California senator puts focus on paparazzi

Monday, February 16, 1998


Legislation aimed at aggressive photographers who relentlessly pursue celebrities and sometimes jeopardize their safety in the process is slated for introduction this month.


The Personal Privacy Protection Act, sponsored by U.S. Sen. Dianne Feinstein, D-Calif., is expected to be the focus of the lawmaker’s news conference tomorrow.


The bill expressly states that publication of even illegally obtained material is not against the law. It addresses, however, the action a photographer takes to get a picture.


Paparazzi engaging in activities such as “persistent chasing or following,” the bill states, would face federal criminal charges punishable by up to a year in prison, at least five years if bodily harm results and at least 20 years if a death occurs.


Not only is the bill “unnecessary and redundant,” said Los Angeles-based attorney Douglas E. Mirell. “But, more importantly, it’s dangerous in a number of ways including, particularly, the apparent attempt to create liability for trespassing which has never been so defined before.”


Under the bill, photographers using zoom lenses and other enhancement devices, without actually stepping on private property, would be considered trespassers if the pictures could not otherwise have been taken without physically trespassing.


Mirell, a First Amendment attorney, told the First Amendment Center: “If a photographer is using a long lens on public property, for example, you’re trespassing. That’s bizarre and unprecedented.”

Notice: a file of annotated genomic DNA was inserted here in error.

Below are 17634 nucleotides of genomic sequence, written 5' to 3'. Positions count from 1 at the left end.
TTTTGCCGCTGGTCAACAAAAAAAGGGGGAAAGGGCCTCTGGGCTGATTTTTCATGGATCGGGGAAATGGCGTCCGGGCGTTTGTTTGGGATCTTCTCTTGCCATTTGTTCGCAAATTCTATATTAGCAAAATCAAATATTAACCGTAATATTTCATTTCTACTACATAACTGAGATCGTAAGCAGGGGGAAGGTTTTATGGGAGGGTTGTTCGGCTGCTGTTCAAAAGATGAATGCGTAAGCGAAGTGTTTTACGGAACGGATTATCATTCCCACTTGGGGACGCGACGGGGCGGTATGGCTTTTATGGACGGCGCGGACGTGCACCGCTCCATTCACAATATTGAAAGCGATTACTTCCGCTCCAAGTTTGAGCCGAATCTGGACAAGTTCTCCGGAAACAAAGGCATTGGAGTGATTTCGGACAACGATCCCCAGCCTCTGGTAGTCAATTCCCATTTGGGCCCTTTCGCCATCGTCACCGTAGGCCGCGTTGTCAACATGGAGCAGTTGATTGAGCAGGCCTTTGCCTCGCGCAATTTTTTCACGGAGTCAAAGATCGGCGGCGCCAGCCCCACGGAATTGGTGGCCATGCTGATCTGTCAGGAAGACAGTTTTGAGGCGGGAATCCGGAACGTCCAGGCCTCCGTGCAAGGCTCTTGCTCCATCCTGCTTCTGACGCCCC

According to the Los Angeles Times, Feinstein involved three law professors in drafting the legislation. The article cites University of Southern California’s Erwin Chemerinsky, Harvard’s Larry Lessig and University of Chicago’s Cass Sunstein.


“I expect that at least Professor Chemerinksy probably exerted the maximum effort possible to try to make this legislation as palatable from a First Amendment perspective as he possibly could, but I’m very skeptical that [those responsible for drafting the bill] have succeeded in this effort,” Mirell said.


“It raises very, very troubling constitutional questions and there are a whole raft of vagueness and ambiguity problems; the magnitude of which I can’t assess at this time.”


Chemerinsky, however, is confident that the legislation will pass constitutional challenges.


“Any attempt to regulate those who engage in newsgathering should raise First Amendment concerns, but this bill is extremely narrow,” he told the FAC. “It doesn’t do all that much. It just creates liability for the paparazzi’s illegal behavior.


“The First Amendment concerns were present in the beginning of the discussions but the group [who worked to draft the bill] was very cognizant the whole while of the First Amendment.”


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